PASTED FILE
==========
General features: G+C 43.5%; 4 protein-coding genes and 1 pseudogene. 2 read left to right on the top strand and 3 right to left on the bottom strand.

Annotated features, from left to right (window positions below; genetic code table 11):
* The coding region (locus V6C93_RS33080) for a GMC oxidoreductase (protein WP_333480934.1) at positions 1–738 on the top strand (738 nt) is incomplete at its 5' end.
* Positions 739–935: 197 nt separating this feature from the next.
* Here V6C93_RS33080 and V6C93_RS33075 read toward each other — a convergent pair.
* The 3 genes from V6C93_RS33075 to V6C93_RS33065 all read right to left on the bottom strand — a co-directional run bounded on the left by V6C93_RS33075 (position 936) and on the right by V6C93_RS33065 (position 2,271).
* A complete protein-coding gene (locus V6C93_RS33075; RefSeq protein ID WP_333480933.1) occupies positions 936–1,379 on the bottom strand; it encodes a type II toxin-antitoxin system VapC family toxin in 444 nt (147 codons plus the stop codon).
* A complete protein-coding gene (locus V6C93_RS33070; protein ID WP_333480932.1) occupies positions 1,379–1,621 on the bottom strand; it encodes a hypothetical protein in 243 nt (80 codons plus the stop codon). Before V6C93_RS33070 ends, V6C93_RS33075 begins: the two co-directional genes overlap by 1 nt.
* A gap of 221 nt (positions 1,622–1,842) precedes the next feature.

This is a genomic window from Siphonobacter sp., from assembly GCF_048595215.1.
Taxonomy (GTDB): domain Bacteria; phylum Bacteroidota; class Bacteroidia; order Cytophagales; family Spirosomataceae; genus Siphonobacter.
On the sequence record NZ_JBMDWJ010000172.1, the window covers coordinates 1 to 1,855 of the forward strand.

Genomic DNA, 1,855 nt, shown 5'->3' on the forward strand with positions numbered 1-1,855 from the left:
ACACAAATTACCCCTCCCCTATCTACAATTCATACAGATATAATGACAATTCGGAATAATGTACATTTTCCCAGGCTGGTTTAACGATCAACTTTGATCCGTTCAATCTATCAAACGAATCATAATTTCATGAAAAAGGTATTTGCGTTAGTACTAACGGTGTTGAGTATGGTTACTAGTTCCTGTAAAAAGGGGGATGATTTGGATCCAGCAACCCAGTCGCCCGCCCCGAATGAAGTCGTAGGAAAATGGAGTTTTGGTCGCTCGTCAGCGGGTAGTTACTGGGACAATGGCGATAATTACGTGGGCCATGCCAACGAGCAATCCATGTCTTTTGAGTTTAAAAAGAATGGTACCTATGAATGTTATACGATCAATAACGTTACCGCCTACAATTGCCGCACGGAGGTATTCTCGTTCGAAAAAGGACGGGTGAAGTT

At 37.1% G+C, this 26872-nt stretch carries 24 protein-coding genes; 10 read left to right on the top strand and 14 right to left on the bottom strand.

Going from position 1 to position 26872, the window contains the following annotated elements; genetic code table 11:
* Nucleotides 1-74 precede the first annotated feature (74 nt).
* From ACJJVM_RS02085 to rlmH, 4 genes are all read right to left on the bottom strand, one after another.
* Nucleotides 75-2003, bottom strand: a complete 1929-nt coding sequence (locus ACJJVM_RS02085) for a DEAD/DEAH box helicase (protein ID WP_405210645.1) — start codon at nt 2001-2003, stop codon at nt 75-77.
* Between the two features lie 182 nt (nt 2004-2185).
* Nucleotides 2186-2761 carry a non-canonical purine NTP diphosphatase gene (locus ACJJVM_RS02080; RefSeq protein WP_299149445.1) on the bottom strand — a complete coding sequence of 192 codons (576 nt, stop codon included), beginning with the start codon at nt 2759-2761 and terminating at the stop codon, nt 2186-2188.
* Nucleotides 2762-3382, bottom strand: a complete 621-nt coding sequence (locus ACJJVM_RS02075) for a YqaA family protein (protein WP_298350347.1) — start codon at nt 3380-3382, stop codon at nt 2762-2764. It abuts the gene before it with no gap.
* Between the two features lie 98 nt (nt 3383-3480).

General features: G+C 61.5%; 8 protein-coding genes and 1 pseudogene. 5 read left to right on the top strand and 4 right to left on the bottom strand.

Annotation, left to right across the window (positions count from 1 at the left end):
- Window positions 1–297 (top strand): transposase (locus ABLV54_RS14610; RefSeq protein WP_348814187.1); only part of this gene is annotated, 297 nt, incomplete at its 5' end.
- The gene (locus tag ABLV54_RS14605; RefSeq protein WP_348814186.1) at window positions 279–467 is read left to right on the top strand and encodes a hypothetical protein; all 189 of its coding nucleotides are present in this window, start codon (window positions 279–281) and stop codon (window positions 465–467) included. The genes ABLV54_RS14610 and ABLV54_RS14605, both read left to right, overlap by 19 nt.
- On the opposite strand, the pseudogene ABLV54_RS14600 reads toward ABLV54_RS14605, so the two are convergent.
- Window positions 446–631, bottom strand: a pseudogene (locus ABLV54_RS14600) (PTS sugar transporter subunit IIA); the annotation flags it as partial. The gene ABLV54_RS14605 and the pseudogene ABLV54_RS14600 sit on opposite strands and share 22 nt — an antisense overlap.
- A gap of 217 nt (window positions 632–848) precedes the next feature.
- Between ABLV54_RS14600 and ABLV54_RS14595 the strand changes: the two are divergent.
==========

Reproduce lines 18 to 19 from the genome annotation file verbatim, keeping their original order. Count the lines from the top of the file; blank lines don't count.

* From ACJJVM_RS02085 to rlmH, 4 genes are all read right to left on the bottom strand, one after another.
* Nucleotides 75-2003, bottom strand: a complete 1929-nt coding sequence (locus ACJJVM_RS02085) for a DEAD/DEAH box helicase (protein ID WP_405210645.1) — start codon at nt 2001-2003, stop codon at nt 75-77.